U.S. Considers Warning Ukraine of a Russian Invasion in Real-Time

“The number one thing we can do is real time actionable intelligence that says, ‘The Russians are coming over the berm,’” said Evelyn Farkas, who served as deputy assistant secretary of defense for Russia, Ukraine and Eurasia in the Obama administration. “We tell them, and they use that to target the Russians.”

She said that “we’ve been nervous about that in the past.”

One potential problem with providing actionable intelligence, American officials acknowledge, is that it could lead Ukraine to strike first — the sort of scenario Western officials believe that Mr. Putin has been trying to sell to the Russian public.

This summer, Mr. Putin argued in an article that Russians and Ukrainians were one people and said that the formation of a Ukrainian state hostile to Moscow was comparable “in its consequences to the use of weapons of mass destruction against us.”

He has continuously painted the Ukrainian government as the aggressor, backed by the West. But if Russian tanks are moving over the border, and Ukraine targets them, it will be hard for Mr. Putin to make that argument. Russian disinformation campaigns have attacked the Ukrainian government and accused President Volodymyr Zelensky of creating a humanitarian crisis in the country’s east, where Ukrainian government forces have been battling Russian-led separatists for years, Western officials said.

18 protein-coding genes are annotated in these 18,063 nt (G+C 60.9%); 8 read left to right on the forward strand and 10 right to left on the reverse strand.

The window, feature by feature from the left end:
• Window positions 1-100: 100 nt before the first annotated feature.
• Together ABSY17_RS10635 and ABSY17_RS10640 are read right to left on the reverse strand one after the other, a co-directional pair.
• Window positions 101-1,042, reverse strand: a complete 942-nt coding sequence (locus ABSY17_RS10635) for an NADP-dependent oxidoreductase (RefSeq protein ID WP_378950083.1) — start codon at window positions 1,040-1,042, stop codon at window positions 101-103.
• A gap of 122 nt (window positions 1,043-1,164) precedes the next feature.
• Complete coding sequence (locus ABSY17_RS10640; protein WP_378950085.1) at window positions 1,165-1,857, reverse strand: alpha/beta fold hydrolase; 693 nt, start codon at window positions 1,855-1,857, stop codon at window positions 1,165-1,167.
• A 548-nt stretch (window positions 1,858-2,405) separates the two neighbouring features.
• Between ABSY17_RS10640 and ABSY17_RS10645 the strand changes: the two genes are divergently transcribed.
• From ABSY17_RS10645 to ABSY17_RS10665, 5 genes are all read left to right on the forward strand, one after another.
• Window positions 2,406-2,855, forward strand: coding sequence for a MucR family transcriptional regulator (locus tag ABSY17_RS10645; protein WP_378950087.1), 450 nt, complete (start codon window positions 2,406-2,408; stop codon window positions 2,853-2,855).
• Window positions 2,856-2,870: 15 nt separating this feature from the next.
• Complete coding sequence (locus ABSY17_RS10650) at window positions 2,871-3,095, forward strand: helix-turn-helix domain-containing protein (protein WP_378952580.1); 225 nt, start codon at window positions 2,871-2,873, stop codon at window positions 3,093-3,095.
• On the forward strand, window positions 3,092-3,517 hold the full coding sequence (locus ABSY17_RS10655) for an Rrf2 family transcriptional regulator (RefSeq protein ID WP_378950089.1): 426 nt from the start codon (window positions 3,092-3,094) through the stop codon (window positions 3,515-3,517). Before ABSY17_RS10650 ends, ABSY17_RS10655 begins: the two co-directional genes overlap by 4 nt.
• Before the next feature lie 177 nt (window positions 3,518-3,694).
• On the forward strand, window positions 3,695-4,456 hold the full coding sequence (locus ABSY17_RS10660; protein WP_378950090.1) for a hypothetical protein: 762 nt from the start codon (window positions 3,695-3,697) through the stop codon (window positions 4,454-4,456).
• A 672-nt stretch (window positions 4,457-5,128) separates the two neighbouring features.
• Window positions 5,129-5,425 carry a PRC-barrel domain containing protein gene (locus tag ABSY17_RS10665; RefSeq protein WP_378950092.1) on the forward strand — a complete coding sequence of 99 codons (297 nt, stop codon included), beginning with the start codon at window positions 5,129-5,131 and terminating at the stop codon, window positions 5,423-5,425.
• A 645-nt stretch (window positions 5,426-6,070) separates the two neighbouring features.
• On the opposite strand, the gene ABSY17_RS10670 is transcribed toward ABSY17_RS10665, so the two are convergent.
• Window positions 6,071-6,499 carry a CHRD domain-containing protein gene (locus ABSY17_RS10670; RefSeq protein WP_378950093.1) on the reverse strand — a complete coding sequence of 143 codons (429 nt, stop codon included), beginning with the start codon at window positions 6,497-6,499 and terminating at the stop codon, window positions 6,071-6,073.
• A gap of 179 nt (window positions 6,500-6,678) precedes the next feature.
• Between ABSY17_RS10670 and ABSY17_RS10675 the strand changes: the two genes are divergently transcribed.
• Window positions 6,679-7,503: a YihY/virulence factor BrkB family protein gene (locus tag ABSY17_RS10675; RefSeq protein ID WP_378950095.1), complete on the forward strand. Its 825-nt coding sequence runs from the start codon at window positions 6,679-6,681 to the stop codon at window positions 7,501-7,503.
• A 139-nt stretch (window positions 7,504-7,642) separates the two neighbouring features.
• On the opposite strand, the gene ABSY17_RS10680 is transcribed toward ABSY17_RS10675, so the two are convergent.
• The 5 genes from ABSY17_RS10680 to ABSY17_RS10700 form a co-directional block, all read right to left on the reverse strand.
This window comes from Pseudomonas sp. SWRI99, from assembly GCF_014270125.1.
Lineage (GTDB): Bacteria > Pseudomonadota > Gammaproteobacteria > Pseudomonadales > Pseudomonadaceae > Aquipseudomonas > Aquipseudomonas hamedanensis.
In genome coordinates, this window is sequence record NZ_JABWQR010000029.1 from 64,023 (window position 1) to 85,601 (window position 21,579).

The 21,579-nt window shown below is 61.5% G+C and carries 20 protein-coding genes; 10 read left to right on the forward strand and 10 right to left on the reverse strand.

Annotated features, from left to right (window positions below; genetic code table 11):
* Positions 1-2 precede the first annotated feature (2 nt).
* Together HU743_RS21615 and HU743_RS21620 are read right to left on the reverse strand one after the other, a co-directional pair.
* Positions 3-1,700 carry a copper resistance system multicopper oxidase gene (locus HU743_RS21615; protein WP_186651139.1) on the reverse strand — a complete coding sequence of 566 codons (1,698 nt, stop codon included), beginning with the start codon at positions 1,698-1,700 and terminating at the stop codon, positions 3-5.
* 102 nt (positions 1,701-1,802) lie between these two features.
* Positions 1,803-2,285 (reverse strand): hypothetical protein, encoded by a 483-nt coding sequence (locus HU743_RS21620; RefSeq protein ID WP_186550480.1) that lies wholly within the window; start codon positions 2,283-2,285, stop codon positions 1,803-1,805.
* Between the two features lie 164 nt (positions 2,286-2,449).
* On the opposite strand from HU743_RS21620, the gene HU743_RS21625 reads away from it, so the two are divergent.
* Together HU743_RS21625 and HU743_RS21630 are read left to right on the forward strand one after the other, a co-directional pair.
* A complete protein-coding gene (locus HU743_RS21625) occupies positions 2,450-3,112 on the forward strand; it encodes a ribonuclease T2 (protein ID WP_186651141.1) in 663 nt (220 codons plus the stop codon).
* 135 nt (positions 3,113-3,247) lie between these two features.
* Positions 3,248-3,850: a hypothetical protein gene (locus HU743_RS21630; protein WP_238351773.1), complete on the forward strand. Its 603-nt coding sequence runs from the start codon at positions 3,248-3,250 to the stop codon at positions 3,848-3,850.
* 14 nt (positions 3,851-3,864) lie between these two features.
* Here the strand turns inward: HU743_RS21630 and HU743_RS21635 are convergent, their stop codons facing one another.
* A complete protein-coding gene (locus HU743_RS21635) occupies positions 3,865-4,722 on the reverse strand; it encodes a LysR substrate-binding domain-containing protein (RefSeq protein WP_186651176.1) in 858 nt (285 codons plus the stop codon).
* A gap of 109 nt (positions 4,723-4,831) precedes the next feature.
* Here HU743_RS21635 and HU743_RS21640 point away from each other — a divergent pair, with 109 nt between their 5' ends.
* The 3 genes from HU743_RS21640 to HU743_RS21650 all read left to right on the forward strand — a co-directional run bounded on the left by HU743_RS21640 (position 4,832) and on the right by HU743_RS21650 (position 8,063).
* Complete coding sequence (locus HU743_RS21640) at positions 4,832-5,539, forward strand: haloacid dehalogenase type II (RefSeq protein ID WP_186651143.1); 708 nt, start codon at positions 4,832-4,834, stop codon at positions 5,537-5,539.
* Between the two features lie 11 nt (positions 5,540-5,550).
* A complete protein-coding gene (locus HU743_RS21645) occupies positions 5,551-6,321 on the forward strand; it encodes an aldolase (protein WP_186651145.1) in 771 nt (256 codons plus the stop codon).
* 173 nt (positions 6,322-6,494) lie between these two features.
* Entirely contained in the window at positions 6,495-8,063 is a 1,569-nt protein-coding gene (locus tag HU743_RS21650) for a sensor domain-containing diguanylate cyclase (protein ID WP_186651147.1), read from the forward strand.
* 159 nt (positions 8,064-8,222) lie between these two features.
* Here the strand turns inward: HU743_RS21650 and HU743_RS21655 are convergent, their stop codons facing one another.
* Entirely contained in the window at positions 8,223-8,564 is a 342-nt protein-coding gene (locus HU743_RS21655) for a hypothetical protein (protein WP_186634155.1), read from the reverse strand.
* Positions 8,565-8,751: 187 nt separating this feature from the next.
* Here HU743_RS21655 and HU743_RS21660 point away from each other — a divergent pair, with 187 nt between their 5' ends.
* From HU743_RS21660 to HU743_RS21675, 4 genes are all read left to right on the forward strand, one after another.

Last Friday, Mr. Putin codified what he has long been saying to American and European officials in meetings, demanding that the United States and its allies halt all military activity in Eastern Europe and Central Asia in a Cold War-like security arrangement. That the demand came when Russian troops were at Ukraine’s border explicitly linked the deployment to a possible invasion, American officials said.

American and NATO officials privately dismissed the main demands of the Russian proposal, which came in the form of a draft treaty suggesting that NATO should offer written guarantees that it would not expand farther east toward Russia and halt all military activities in the former Soviet republics.

But the United States also set up talks with Moscow, for January, during which officials said they would tackle the range of complaints detailed by Russia. On Wednesday, Gen. Mark Milley, the chairman of the Joint Chiefs of Staff, spoke with his Russian counterpart, Gen. Valery Gerasimov. Ukraine has sought NATO membership for years — a move that would enrage Russia — but despite the delay, the United States has balked at taking Ukraine’s accession off the table.

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